||Live in Caledon - More than a Home...A Lifestyle!
|Posted on Tue, 14 May 2013, 09:06:43 PM in For Sale, Home selling tips, Marketing strategies|
How to Discourage Buyers from Buying Your Home
If you have finally come to the decision of listing your home for sale, then of course you’ll want to make the best impression you can make on potential home buyers.
However, just to have a little fun, say you don't want to sell your property. What could you do to discourage those who view your home?
1. Pets. You could have your pets in the home during viewings, running around and being loud. That will of course make it uncomfortable for some buyers – especially those with pet allergies.
2. Family Mementos. You could also leave personal items around, such as family pictures and trophies. This will make it more difficult for a buyer to imagine himself and his family living there. It might even make him feel a bit like an intruder!
3. Clutter. Junk in bedrooms, closets and other areas of the home will make those spaces feel less spacious than they really are, as well as make visitors feel uneasy.
4. Don’t Fix Anything. If you really want to turn off a buyer, then don’t do any minor repairs. A dripping tap, flickering light, dent in the wall, or other maintenance issues are certain to turn a buyer away.
5. Linger. If all of this doesn't turn away a buyer from your home, then stick around during a viewing and follow the buyer and family from room to room. That will certainly make them feel uneasy.
Of course, this is all in good fun. When you put your home on the market, you want to sell it!
It’s easy to avoid all the pitfalls described above and ensure potential buyers appreciate the full value of your home.
So when you’re preparing for a showing, think of ways you can make your property appear its best, and make the buyer feel welcomed and comfortable viewing it. Think of how you would want to see the home as a potential buyer.
Want more ideas on how to sell your home quickly and for the best price? Call today.
|Posted on Tue, 16 Apr 2013, 07:57:58 PM in Home Owner, Community, New home owner|
Last week, a Spring ice storm whipped through southern Ontario bringing rain and freezing temperatures. This brought ice build up to 1cm thick in places, icy roads, and downed power lines. Buses stayed off the roads, programs were cancelled and the power went out. The power in some places in Caledon was out anywhere from 16-48 hours. How does one prepare living in the country in a power outage? Everyone should be prepared.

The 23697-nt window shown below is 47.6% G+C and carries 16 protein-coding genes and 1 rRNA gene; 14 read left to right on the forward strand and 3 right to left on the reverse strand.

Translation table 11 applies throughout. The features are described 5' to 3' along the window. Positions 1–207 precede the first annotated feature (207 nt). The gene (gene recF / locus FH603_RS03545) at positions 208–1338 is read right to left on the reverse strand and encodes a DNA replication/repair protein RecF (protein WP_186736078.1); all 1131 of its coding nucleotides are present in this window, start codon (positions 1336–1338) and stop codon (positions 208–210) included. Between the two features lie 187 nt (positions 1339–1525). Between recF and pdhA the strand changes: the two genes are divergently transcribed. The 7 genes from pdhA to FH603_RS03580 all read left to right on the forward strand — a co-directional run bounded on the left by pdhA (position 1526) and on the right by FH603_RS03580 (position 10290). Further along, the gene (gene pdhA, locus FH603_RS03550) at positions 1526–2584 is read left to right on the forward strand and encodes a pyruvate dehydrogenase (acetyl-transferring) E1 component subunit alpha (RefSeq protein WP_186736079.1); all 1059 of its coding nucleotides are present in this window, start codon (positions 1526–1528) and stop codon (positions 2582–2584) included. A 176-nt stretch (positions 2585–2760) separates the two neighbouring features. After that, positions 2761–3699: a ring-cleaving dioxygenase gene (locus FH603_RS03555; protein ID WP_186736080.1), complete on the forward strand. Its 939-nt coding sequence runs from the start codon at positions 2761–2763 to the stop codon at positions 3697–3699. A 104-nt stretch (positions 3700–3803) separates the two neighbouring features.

- First, have the essentials on hand: Batteries, flashlights, battery operated candles, water and non-perishable food. If you have a smart phone, get a flashlight app and keep your phone by your bed.
- If you are on a well, fill your bathtub with water before the storm to be prepared. You can use the toilet, flush it, then fill with water again. Forgot to fill the bathtub? Try to get rainwater from either a rain barrel or your down spout. Just be sure to filter out any debris.
- Consider a generator. There are many options from battery generated to gas powered. Have an electrician install it. If you have a battery powered one, have back up batteries.
- Have the hydro number on hand. Call Ontario hydro shortly after your power goes out to report the outage.
- Turn off all electrical appliances that were on when the power went off, especially heat pumps, air conditioners or electric heat. But leave a light on so you will know when power is restored. Unplug as many major appliances as possible. This will prevent overloading the power line circuits when power is restored.